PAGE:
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Author Topic: And if Satan(PP) cast out Satan(establishment), he is divided against himself;  (Read 16494 times)
Psalm 51:17
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« Reply #30 on: August 02, 2013, 04:29:27 pm »

Surprise, surprise! All of this, apparently, was meant to be nothing more than a puppet show starring the false left/right paradigm players...

http://finance.yahoo.com/news/gop-key-states-tries-slow-173055789.html
GOP in key states tries to slow anti-abortion push

Fearing voter backlash, GOP leaders in key states try to slow the anti-abortion push

8/2/13

MILWAUKEE (AP) -- Abortion is still legal but getting one in many states will be difficult if laws passed this year are upheld by the courts. In a march through conservative legislatures, anti-abortion Republicans passed a wave of new restrictions that would sharply limit when a woman could terminate a pregnancy and where she could go to do so.

The push brought the anti-abortion movement closer to a key milestone, in which the procedure would become largely inaccessible in the three-fifths of the country controlled by Republicans even if still technically legal under Roe vs. Wade.

But rather than continuing to roll across the GOP heartland in synch with the pro-life movement's plan, the effort may now be hitting a wall. The obstacle comes not from opposing Democrats but from GOP leaders who believe pressing further is a mistake for a party trying to soften its harder edges after election losses last year.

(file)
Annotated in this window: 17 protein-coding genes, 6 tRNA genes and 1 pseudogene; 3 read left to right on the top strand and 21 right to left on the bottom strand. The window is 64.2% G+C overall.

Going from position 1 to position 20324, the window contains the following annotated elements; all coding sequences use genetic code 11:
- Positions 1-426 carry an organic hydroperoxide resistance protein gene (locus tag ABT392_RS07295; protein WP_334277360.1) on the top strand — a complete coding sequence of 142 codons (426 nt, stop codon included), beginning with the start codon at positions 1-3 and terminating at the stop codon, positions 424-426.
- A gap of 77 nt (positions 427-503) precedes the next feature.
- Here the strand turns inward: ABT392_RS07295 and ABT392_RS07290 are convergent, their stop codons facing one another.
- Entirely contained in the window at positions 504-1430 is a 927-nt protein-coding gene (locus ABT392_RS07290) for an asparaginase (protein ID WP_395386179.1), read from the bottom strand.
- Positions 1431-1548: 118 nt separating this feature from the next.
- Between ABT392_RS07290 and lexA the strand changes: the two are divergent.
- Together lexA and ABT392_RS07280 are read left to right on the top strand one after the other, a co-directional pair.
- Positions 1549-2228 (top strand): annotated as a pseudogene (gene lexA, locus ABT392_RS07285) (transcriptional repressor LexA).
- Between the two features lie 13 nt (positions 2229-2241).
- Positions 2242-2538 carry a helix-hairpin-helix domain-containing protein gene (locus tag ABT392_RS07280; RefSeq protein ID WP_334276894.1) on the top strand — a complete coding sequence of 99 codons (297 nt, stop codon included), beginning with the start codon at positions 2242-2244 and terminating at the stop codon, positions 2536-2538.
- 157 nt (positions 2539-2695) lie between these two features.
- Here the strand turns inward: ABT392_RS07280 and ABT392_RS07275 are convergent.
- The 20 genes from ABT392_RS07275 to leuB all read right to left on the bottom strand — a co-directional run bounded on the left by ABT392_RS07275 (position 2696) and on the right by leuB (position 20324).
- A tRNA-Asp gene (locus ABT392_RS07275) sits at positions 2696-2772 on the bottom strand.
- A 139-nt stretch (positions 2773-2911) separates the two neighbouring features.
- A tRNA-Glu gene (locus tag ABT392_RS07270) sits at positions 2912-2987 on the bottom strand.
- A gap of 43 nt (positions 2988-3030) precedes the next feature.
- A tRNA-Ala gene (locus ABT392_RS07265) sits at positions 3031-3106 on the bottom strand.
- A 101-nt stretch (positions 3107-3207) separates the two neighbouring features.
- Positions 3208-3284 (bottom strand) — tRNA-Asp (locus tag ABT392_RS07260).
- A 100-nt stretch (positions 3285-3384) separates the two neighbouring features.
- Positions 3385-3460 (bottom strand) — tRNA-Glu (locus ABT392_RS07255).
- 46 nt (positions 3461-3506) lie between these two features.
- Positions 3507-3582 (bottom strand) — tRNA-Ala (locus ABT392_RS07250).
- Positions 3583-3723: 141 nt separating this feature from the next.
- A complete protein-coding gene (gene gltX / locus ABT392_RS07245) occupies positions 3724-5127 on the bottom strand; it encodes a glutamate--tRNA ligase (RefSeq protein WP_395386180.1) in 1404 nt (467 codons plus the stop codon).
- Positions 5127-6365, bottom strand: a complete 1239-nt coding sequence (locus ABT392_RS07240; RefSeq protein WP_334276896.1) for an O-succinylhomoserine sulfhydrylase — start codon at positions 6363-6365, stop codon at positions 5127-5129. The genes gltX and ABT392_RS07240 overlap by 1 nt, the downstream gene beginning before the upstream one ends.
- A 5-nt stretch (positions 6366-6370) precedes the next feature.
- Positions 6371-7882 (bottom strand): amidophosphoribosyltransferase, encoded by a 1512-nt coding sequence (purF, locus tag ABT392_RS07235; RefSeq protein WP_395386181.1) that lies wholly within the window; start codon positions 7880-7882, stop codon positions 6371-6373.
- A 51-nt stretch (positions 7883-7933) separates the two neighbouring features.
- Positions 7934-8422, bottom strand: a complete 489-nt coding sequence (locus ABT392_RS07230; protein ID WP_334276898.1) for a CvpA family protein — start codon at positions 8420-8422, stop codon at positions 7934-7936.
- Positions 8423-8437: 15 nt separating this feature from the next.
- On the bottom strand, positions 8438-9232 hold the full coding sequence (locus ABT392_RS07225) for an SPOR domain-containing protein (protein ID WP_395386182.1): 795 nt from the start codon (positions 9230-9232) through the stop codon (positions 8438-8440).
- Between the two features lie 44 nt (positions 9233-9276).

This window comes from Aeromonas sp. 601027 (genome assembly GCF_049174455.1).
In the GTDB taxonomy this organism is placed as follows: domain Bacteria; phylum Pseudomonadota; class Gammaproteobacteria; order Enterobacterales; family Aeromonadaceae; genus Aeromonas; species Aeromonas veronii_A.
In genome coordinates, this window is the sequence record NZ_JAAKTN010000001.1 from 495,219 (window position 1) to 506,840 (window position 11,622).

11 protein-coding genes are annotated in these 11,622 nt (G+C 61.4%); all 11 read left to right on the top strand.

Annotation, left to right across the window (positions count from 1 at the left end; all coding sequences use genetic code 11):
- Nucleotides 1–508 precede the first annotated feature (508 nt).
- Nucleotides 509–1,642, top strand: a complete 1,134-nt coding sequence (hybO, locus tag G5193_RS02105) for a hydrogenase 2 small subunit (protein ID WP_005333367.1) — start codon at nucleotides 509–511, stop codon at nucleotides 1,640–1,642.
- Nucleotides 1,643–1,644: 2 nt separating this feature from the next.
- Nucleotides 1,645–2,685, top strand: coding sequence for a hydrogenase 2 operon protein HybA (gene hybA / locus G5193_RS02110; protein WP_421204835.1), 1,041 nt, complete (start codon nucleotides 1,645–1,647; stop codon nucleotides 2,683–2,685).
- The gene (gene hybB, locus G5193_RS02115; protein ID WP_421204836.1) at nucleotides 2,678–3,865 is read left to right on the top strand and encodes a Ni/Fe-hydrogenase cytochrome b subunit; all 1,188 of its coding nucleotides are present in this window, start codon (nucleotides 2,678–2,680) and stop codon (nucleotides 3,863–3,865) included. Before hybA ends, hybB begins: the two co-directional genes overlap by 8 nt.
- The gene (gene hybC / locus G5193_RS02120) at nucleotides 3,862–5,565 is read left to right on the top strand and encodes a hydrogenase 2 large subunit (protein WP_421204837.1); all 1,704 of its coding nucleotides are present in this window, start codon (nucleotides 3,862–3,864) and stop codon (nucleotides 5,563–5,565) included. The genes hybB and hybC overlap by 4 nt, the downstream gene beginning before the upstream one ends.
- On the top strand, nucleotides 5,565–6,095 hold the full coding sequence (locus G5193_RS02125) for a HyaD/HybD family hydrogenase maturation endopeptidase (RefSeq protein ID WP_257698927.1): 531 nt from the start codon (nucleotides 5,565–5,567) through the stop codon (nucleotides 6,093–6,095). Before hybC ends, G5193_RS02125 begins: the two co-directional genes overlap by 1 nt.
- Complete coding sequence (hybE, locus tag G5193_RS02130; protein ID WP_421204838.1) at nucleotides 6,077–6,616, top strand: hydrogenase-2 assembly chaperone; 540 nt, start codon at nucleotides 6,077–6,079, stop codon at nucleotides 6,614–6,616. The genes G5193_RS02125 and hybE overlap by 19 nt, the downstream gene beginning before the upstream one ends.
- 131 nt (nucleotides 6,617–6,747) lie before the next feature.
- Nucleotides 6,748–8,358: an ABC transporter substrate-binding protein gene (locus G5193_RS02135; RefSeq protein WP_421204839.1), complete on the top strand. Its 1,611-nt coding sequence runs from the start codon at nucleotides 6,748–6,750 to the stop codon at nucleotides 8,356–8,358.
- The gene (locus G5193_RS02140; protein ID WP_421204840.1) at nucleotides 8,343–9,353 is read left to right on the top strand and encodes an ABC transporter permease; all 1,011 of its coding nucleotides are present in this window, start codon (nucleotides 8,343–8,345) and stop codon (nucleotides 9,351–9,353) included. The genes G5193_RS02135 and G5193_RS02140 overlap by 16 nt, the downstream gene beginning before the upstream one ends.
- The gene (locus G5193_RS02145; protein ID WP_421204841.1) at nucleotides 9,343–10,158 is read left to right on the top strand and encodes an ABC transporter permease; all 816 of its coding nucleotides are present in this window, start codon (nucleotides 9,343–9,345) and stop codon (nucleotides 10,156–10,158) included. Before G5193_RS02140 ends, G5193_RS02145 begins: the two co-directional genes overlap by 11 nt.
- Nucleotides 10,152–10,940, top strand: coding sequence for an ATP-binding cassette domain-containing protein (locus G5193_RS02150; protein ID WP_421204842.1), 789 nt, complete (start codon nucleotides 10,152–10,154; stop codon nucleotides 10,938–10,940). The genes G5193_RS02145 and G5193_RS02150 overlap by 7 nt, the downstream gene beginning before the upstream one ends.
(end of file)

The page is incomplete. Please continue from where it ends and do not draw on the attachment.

The resisting Republicans include governors and top legislators in more than a half-dozen states, including some of the largest and most politically competitive in the party's 30-state coalition. They are digging in to stop the barrage of abortion proposals, hoping to better cultivate voters not enamored with the GOP's social agenda.

"It's a huge mistake if your ear is not in tune where people are," said Republican state Sen. Dale Schultz in Wisconsin, who is trying to fend off more abortion legislation in the state's GOP-controlled legislature, even though he says he personally supports it. "And we were pushing people too fast. All we're going to do is panic people and this is going to blow up if we don't begin to moderate on some of this stuff."

The Ohio Senate president, Republican Tom Neihaus, blocked a bill in November that would have banned abortions as early as six weeks into pregnancy.

"I just didn't think it was appropriate," said Niehaus, a supporter of earlier anti-abortion measures. "It's a distraction from our primary focus of getting the economy back on track."

But anti-abortion leaders say they are determined to push on into more Republican strongholds, taking advantage of the party's majority status.

"It is definitely the case that the future for us lies beyond what is considered your traditional pro-life states," said Dan McConchie, vice president of Americans United for Life, which circulates model legislation to state lawmakers.

The dissension, strongest in the Midwest and southern border states, is flaring as the GOP prepares for competitive races in the contested regions next year. The anti-abortion movement is poised to press for constitutional amendments giving legal rights to fetuses, bans on abortions based on gender, and an end to abortion exceptions for victims of **** and incest.